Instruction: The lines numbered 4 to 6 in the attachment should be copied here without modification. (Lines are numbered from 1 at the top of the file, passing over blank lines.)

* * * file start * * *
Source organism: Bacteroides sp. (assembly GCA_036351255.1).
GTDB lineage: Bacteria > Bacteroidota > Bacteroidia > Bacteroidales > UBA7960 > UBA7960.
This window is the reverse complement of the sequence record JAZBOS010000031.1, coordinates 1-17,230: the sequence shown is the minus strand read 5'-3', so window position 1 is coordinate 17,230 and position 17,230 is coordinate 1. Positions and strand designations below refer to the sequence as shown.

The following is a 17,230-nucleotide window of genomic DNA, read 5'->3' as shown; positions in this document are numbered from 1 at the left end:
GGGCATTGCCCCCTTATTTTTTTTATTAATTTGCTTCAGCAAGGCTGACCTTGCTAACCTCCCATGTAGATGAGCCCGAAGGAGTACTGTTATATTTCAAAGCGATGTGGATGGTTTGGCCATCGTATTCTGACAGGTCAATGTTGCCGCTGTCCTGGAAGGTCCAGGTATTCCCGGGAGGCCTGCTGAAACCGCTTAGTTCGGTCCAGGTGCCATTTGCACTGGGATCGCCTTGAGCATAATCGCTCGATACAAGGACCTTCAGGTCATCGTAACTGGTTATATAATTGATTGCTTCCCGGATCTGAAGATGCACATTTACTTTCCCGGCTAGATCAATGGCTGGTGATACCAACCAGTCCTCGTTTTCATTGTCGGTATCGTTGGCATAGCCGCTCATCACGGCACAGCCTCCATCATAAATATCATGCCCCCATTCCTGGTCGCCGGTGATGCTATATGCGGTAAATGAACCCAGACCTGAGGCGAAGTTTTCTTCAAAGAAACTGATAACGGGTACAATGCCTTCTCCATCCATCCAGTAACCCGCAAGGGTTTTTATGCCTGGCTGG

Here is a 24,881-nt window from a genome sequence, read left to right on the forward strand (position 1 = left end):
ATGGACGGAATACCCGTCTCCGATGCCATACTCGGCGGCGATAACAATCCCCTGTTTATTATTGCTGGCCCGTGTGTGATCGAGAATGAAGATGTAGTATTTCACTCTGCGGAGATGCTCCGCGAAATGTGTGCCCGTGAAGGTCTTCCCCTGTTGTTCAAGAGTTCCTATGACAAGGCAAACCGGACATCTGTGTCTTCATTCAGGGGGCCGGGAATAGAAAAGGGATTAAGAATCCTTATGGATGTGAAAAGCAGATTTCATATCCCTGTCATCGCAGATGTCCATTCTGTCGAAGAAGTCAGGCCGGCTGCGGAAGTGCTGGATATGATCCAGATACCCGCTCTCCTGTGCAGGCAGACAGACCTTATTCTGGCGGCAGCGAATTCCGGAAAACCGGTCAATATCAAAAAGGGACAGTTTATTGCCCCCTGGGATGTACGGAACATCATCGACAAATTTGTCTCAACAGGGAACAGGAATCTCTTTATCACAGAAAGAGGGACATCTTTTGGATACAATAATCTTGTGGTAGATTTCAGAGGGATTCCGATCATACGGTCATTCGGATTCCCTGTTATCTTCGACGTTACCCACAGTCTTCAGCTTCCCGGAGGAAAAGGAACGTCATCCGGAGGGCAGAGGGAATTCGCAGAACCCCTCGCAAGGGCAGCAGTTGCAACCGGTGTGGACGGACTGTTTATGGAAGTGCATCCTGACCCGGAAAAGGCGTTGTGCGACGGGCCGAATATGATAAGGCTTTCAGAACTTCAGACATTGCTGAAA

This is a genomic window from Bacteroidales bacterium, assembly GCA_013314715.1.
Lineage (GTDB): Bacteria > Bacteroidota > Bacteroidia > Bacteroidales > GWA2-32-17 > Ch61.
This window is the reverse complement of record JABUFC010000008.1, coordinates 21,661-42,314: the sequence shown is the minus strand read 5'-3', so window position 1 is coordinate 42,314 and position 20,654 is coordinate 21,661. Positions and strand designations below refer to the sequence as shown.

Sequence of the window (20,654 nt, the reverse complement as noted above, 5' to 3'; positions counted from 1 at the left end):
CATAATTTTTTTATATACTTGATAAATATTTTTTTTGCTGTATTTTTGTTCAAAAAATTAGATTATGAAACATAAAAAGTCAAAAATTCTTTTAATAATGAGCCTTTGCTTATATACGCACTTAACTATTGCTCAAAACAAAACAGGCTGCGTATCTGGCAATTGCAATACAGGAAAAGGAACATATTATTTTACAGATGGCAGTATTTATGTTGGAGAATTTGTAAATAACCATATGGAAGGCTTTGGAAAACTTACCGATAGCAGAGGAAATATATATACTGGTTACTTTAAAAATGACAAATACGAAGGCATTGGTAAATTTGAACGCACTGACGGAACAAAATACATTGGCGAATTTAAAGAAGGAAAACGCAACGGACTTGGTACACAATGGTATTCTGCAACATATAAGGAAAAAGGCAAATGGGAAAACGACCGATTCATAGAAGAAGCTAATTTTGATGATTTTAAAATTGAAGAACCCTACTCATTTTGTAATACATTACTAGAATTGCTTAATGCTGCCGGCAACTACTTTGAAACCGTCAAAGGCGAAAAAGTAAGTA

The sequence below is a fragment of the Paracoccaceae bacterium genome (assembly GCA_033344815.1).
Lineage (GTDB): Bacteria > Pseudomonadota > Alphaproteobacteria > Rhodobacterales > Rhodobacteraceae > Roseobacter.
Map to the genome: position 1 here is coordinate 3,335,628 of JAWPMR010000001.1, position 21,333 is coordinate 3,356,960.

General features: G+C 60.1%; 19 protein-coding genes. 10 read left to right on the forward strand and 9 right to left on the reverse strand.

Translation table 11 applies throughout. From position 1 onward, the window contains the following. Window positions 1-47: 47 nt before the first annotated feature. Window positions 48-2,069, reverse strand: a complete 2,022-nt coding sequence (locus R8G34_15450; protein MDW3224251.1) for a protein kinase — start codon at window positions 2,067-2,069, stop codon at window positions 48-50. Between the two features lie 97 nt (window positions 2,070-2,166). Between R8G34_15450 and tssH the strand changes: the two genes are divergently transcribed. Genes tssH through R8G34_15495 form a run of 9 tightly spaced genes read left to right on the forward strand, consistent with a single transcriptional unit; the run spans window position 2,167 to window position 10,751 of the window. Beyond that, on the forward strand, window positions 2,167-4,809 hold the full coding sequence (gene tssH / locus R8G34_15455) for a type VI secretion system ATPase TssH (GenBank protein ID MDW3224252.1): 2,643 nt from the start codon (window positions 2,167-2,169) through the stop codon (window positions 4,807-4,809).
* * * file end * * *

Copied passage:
The following is a 17,230-nucleotide window of genomic DNA, read 5'->3' as shown; positions in this document are numbered from 1 at the left end:
GGGCATTGCCCCCTTATTTTTTTTATTAATTTGCTTCAGCAAGGCTGACCTTGCTAACCTCCCATGTAGATGAGCCCGAAGGAGTACTGTTATATTTCAAAGCGATGTGGATGGTTTGGCCATCGTATTCTGACAGGTCAATGTTGCCGCTGTCCTGGAAGGTCCAGGTATTCCCGGGAGGCCTGCTGAAACCGCTTAGTTCGGTCCAGGTGCCATTTGCACTGGGATCGCCTTGAGCATAATCGCTCGATACAAGGACCTTCAGGTCATCGTAACTGGTTATATAATTGATTGCTTCCCGGATCTGAAGATGCACATTTACTTTCCCGGCTAGATCAATGGCTGGTGATACCAACCAGTCCTCGTTTTCATTGTCGGTATCGTTGGCATAGCCGCTCATCACGGCACAGCCTCCATCATAAATATCATGCCCCCATTCCTGGTCGCCGGTGATGCTATATGCGGTAAATGAACCCAGACCTGAGGCGAAGTTTTCTTCAAAGAAACTGATAACGGGTACAATGCCTTCTCCATCCATCCAGTAACCCGCAAGGGTTTTTATGCCTGGCTGG

Here is a 24,881-nt window from a genome sequence, read left to right on the forward strand (position 1 = left end):